The Group of Seven (G7) Finance Ministers and Central Bank Governors have issued a communiqué calling for the introduction of mandatory climate-related disclosures and endorsing international initiatives, among other concrete actions to address today’s historic challenges.
The International Financial Reporting Standards (IFRS) Foundation has recently taken two further significant and concrete steps in the development of the proposed International Sustainability Standards Board (ISSB).
A recent post from the International Monetary Fund (IMF), on ‘How strengthening standards for data and disclosure can make for a greener future,’ lends its support to harmonised and consistent climate disclosures.
The International Accounting Standards Board (IASB) has published a proposed comprehensive framework for the preparation of management commentaries. The new framework is intended to reflect changes and innovations in the corporate reporting landscape, and better meet the information needs of today’s investors.
Commissioner Allison Herren Lee of the US Securities and Exchange Commission (SEC) recently spoke on ‘Living in a Material World: Myths and Misconceptions about “Materiality.”’ She addressed, among other topics, the important role of the investor in determining what is ‘material’ to disclosure, particularly around environmental, social and governance (ESG) topics.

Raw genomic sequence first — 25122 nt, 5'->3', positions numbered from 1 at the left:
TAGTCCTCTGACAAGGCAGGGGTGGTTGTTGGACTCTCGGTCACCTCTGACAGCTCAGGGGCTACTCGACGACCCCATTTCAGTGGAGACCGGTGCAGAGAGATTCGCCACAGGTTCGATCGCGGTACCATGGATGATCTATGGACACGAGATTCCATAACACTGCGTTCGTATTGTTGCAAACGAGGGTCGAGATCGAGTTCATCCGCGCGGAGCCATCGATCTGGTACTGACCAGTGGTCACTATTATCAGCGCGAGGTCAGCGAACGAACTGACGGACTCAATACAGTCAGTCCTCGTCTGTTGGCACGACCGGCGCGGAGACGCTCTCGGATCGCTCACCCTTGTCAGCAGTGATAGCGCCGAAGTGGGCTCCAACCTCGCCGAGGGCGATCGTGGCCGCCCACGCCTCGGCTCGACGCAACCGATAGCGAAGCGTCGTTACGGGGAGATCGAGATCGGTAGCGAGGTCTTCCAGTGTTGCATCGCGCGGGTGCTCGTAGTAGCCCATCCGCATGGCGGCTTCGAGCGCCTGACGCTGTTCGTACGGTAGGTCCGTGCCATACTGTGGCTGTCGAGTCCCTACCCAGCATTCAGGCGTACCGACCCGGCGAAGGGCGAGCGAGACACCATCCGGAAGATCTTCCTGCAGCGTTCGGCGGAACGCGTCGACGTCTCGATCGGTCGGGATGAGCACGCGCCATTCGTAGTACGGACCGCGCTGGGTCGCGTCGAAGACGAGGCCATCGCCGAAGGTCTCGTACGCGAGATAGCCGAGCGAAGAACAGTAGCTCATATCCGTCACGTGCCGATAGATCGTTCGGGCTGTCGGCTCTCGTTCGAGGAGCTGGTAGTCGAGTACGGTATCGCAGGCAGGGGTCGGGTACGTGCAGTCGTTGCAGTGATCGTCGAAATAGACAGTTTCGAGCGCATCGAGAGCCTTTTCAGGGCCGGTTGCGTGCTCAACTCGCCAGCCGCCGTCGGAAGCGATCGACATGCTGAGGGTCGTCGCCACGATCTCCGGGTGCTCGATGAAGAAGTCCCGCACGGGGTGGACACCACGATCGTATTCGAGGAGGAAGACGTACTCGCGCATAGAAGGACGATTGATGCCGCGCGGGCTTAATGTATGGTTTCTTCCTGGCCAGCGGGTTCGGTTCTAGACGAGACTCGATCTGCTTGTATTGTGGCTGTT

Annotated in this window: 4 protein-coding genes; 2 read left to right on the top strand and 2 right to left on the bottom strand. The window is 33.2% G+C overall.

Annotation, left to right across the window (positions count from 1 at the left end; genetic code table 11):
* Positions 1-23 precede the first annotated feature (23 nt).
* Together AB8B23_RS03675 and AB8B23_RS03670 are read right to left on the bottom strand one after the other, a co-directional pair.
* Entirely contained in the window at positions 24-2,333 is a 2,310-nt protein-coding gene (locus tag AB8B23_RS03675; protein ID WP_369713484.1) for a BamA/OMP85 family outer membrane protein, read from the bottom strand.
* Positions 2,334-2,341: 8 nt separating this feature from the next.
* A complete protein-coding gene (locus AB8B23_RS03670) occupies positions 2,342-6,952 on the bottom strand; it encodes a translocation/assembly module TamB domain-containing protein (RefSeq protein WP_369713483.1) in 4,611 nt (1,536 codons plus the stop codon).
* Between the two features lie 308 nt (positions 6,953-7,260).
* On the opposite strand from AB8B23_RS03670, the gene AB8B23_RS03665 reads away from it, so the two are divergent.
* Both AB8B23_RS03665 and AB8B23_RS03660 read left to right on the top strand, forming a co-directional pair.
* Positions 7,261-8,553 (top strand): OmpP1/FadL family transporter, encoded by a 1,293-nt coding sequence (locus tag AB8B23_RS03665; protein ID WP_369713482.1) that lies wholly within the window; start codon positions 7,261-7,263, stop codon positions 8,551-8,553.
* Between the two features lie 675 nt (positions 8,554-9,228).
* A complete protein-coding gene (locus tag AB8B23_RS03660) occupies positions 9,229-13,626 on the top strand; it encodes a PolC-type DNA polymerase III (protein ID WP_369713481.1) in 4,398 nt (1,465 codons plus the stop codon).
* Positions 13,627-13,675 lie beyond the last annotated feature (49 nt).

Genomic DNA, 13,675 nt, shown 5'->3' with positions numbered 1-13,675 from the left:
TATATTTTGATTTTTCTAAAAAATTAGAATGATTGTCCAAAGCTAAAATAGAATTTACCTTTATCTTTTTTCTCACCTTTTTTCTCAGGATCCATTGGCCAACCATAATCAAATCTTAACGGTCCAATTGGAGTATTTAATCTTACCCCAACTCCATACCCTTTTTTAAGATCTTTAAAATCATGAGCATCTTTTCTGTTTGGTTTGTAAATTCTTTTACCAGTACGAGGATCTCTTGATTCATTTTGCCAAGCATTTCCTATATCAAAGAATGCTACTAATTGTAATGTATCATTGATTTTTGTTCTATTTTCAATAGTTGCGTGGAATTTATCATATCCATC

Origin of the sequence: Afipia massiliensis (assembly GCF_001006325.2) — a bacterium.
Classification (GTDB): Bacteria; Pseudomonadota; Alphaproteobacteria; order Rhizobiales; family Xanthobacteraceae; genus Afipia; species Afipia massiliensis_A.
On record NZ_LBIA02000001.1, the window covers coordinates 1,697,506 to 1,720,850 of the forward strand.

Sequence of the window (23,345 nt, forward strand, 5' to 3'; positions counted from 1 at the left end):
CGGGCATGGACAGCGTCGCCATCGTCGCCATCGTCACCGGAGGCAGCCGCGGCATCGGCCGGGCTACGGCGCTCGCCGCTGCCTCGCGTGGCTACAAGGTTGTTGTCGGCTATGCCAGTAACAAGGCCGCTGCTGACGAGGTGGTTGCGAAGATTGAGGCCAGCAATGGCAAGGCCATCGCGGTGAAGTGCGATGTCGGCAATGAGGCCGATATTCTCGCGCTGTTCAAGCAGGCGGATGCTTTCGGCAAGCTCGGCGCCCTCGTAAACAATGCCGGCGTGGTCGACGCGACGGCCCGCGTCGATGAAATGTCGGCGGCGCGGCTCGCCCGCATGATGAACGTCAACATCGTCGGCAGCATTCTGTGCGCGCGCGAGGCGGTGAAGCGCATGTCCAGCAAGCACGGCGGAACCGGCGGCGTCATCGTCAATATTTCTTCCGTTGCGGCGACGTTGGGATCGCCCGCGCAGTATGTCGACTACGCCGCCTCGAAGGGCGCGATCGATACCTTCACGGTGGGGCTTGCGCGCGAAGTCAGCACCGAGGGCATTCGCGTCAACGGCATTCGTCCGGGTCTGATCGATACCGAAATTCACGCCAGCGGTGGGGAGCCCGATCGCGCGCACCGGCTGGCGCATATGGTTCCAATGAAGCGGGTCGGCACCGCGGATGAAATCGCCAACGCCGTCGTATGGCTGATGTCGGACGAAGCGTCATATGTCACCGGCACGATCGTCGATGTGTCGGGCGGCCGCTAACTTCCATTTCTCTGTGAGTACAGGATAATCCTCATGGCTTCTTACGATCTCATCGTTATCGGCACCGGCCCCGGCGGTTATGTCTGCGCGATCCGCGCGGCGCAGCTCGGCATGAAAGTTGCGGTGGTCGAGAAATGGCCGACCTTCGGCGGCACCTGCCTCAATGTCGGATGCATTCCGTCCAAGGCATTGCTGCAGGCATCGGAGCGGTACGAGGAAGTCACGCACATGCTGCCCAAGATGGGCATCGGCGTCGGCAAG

The China Securities Regulatory Commission (CSRC) is consulting on revised disclosure rules for publicly listed companies, including new environmental, social and governance (ESG) requirements.
The Sustainability Accounting Standards Board (SASB) has some interesting food for thought available on environmental, social and governance (ESG) disclosures, as it discusses the five practices most valued by investors.
On 20 May 2021 US President Joe Biden signed a sweeping Executive Order on Climate-Related Financial Risk. It mandates greater disclosures to provide the information needed to understand climate risks and enable action to mitigate them.
“The bottom line about the double bottom line is that investors don’t have to make performance concessions to achieve sustainable outcomes. ESG data is an indicator of future performance potential and should be incorporated into the investment mosaic of all the different types of data that are used to predict performance.”
Janine Guillot, CEO of the Sustainability Accounting Standards Board (SASB), has published a piece discussing the Board’s response to the US Securities and Exchange Commission (SEC) consultation on climate change disclosure, and welcoming SEC’s commitment to addressing the needs of 21st century investors in this arena.